The interesting thing about Pet Shop Boys‘ “disco” series is the fact that there’s really no rhyme or reason to it – despite using the same branding, they seem to reinvent it every time. Disco (1986) was a collection of six 12″ mixes and b-sides from the debut album Please, then Disco 2 (1994) was a megamix of tracks, mainly from Very. Disco 3 (2003) was the dance accompaniment to the previous year’s guitar-driven Release, and finally (to date) Disco Four (2007) is a compilation of Pet Shop Boys‘ own remixes of songs by other artists. Well, some continuity might be nice here.
Anyway, having got that out of the way, let’s give Disco Four a listen. It opens with the Stars Are Blazing mix of The Killers‘ Read My Mind. Neil Tennant has a habit of adding his own backing vocals whenever they remix other people’s tracks, which doesn’t always work, but here it does. This isn’t so much a remix as an electronic re-thinking, as for the most part it’s probably more radio than club-friendly, but it’s pretty good nonetheless.
David Bowie turns up next, with a version of Hallo Spaceboy that had only appeared commercially for the first time in 2004 on the double-disc reissue of Outside – for some reason when the single appeared originally it was demoted to a promo-only version. It’s great to finally hear this version of one of Pet Shop Boys‘ finest collaborations in its full seven-minute glory.
Next they turn up with one of their own, the download-only single (and minor hit) Integral, heavily reworked for this release. Depending on your perspective, this is either a nice inclusion or a bit of an oddity, as they suddenly turn up remixing themselves.
Yoko Ono might be spectacularly crazy, but Walking On Thin Ice is a pretty good track, and the Pet Shop Boys remixes that accompanied the 2003 reissue are truly exceptional. Here we get their Electro remix, with an enormous LFO bass line and huge synth swells. It’s completely and undeniably fantastic.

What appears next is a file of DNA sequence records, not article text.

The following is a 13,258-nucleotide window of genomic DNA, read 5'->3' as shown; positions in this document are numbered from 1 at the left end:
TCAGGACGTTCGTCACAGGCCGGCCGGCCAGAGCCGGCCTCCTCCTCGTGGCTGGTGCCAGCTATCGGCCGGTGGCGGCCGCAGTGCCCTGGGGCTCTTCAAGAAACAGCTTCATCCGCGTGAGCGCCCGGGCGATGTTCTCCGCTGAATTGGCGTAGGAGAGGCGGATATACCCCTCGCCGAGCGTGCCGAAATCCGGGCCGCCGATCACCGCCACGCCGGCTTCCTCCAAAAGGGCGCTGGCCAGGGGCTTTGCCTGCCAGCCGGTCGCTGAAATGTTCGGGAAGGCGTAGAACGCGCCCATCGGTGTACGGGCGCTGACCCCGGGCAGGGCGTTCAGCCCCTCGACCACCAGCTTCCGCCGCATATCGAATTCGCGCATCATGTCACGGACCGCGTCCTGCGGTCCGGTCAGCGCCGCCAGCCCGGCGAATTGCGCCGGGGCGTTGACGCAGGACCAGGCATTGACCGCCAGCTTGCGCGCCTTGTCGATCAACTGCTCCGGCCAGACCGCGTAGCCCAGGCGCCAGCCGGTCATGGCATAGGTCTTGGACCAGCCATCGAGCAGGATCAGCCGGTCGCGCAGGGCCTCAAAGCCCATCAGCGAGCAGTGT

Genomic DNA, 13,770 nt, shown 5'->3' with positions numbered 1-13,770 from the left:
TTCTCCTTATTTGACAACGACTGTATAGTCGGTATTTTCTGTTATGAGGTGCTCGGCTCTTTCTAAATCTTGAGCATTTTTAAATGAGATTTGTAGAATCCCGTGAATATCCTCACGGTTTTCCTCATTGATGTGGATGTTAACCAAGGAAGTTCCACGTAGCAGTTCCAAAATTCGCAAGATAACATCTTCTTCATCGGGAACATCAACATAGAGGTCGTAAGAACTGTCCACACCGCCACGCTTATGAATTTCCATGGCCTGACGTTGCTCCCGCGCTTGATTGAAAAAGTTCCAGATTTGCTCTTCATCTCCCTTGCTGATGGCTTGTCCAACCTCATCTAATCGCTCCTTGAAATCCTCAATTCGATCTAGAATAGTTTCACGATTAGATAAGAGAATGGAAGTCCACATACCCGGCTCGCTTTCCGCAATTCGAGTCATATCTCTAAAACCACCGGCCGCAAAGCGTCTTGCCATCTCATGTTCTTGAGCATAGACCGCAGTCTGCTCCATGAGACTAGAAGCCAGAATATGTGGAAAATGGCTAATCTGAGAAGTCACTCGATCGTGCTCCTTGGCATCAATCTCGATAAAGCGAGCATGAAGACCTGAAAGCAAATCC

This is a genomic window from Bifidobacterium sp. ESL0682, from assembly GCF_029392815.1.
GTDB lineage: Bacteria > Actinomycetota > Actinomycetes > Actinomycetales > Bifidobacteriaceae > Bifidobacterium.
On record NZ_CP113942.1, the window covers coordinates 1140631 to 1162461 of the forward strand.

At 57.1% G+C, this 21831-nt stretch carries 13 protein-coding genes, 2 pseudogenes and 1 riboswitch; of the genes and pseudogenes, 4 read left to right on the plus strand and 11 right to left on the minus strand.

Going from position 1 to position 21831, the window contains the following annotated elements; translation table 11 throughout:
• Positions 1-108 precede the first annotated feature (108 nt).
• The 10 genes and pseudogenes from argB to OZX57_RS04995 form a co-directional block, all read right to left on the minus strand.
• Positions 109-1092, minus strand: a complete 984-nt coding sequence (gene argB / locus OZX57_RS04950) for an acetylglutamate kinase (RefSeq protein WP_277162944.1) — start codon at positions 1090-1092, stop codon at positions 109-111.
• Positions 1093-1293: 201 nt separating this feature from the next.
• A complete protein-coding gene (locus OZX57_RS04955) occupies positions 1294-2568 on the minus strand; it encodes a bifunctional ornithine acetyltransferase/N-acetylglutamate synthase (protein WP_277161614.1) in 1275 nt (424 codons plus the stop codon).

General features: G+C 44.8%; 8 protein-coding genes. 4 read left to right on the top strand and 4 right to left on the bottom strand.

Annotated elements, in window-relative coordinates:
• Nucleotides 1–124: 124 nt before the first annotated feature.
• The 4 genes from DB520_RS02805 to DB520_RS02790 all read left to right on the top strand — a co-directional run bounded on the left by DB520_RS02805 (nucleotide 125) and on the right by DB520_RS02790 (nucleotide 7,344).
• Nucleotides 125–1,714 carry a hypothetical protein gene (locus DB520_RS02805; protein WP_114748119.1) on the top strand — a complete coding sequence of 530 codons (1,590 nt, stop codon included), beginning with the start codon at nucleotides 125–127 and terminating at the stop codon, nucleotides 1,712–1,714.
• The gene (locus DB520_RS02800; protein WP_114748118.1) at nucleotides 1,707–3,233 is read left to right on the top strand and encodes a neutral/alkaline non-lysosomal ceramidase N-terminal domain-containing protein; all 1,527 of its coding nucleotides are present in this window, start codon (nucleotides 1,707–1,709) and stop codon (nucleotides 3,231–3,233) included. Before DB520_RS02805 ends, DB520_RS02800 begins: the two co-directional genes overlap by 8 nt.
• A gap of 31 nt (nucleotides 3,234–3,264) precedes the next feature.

Next Madonna turns up, with Sorry, from 2006. Pet Shop Boys were clearly in their element around this period, taking other people’s tracks and throwing huge 1980s bass parts and robotic voices all over them. It’s difficult to fault, unless you want to pick at Madonna‘s awful pronunciation of “sorry” in various languages, and that was hardly the remixers’ fault.
Next are Atomizer, whose 2002 single Hooked on Radiation appeared on Pet Shop Boys‘ own record label, including this, the Orange Alert mix. It’s a catchy track with a great synth line, but nothing particularly special. Perhaps unsurprisingly, pretty much nothing has been heard of Atomizer in the decade that has followed.
Rammstein, on the other hand, had long since achieved legendary status when Pet Shop Boys turned up to remix Mein Teil in 2004. It’s an interesting piece, as PSB have never really delved too deeply into the world of industrial metal, and here they take the opportunity to cross genres with a bit of electroclash. In general, it works well, and doesn’t sound too awkward.
Finally, they bring us back to one of their own recent hits, I’m with Stupid, from the same year’s studio album Fundamental. The Maxi-mix is longer, full of electronic breakdowns, although somehow it loses a lot of the “fun” essence of the original.
So all in all, Disco Four is an entertaining diversion. It’s nice to see some of the various remixes by Pet Shop Boys gathered in a single place, particularly for those like me who hadn’t been particularly diligent in collecting them as they appeared. But there’s also something a little pointless about the whole thing – were these tracks collected together for any particular reason? Ultimately, I suppose it doesn’t matter much.
Surprisingly, Disco Four seems to have fallen out of print in the last decade. Most of the tracks are available on other releases.